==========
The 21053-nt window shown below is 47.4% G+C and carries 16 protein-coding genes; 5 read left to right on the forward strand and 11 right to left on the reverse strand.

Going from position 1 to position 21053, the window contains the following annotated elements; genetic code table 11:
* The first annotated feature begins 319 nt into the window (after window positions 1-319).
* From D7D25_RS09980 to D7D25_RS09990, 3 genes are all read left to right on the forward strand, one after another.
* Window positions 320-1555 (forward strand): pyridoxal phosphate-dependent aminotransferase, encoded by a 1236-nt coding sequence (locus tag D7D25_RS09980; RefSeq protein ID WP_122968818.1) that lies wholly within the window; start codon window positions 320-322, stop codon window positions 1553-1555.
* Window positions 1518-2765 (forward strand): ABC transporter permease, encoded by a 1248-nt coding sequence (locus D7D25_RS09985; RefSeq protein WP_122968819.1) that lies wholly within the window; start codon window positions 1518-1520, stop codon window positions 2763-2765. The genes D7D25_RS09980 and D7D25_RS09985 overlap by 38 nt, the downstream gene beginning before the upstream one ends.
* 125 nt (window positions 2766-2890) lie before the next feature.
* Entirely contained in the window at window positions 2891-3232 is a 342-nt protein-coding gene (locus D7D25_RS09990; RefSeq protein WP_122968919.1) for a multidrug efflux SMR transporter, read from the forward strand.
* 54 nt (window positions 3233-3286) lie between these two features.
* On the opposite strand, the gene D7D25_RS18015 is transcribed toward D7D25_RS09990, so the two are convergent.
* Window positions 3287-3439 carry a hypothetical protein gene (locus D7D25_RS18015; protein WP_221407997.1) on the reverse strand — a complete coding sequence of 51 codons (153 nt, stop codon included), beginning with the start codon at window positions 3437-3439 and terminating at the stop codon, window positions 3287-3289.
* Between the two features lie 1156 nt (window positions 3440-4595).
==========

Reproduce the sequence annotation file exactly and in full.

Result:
The 21053-nt window shown below is 47.4% G+C and carries 16 protein-coding genes; 5 read left to right on the forward strand and 11 right to left on the reverse strand.

Going from position 1 to position 21053, the window contains the following annotated elements; genetic code table 11:
* The first annotated feature begins 319 nt into the window (after window positions 1-319).
* From D7D25_RS09980 to D7D25_RS09990, 3 genes are all read left to right on the forward strand, one after another.
* Window positions 320-1555 (forward strand): pyridoxal phosphate-dependent aminotransferase, encoded by a 1236-nt coding sequence (locus tag D7D25_RS09980; RefSeq protein ID WP_122968818.1) that lies wholly within the window; start codon window positions 320-322, stop codon window positions 1553-1555.
* Window positions 1518-2765 (forward strand): ABC transporter permease, encoded by a 1248-nt coding sequence (locus D7D25_RS09985; RefSeq protein WP_122968819.1) that lies wholly within the window; start codon window positions 1518-1520, stop codon window positions 2763-2765. The genes D7D25_RS09980 and D7D25_RS09985 overlap by 38 nt, the downstream gene beginning before the upstream one ends.
* 125 nt (window positions 2766-2890) lie before the next feature.
* Entirely contained in the window at window positions 2891-3232 is a 342-nt protein-coding gene (locus D7D25_RS09990; RefSeq protein WP_122968919.1) for a multidrug efflux SMR transporter, read from the forward strand.
* 54 nt (window positions 3233-3286) lie between these two features.
* On the opposite strand, the gene D7D25_RS18015 is transcribed toward D7D25_RS09990, so the two are convergent.
* Window positions 3287-3439 carry a hypothetical protein gene (locus D7D25_RS18015; protein WP_221407997.1) on the reverse strand — a complete coding sequence of 51 codons (153 nt, stop codon included), beginning with the start codon at window positions 3437-3439 and terminating at the stop codon, window positions 3287-3289.
* Between the two features lie 1156 nt (window positions 3440-4595).